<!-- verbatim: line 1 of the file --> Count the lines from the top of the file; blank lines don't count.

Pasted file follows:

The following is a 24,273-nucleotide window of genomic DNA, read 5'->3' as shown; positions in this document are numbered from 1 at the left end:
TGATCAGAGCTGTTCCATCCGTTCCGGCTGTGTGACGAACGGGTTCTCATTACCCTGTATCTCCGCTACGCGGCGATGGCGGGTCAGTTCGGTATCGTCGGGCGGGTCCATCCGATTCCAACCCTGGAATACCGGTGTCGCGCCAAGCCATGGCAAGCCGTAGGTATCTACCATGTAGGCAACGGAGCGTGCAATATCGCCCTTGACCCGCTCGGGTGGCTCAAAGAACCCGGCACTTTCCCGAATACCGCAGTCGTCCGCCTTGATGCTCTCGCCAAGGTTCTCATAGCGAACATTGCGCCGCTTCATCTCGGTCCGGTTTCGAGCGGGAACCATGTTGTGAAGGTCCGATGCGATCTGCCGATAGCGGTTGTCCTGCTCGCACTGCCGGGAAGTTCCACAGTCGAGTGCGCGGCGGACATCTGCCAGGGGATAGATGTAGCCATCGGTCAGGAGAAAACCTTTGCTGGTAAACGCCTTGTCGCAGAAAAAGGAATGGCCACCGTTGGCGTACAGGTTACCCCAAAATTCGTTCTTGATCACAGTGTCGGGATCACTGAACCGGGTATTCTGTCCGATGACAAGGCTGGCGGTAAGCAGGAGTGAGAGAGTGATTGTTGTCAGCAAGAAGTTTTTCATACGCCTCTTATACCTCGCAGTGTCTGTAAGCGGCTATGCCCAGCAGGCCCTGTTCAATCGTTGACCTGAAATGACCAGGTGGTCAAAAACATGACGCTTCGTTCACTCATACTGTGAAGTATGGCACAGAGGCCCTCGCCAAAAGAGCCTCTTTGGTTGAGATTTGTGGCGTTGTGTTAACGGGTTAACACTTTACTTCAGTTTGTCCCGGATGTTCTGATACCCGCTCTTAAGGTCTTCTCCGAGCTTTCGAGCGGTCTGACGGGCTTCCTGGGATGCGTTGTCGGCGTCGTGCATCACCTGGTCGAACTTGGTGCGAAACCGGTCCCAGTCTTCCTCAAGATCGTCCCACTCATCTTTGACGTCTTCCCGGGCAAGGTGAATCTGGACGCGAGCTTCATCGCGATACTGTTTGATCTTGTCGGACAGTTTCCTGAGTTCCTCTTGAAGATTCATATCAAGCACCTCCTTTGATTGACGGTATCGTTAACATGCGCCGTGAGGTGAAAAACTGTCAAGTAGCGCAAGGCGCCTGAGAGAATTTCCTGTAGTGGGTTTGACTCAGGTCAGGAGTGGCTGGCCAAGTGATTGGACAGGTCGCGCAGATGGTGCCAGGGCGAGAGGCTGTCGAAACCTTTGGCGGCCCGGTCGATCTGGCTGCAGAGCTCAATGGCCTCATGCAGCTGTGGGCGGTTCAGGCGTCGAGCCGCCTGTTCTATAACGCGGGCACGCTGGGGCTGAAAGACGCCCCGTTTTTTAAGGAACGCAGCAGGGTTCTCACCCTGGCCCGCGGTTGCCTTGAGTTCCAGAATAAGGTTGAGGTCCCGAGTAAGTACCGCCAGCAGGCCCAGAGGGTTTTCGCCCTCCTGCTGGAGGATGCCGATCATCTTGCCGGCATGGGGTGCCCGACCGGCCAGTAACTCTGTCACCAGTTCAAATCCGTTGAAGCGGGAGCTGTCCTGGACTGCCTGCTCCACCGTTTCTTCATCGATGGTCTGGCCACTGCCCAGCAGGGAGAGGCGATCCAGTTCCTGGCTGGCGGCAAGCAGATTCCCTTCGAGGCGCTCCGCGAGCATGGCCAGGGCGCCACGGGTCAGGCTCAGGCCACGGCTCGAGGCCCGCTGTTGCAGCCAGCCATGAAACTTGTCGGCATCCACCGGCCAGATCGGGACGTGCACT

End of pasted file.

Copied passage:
The following is a 24,273-nucleotide window of genomic DNA, read 5'->3' as shown; positions in this document are numbered from 1 at the left end: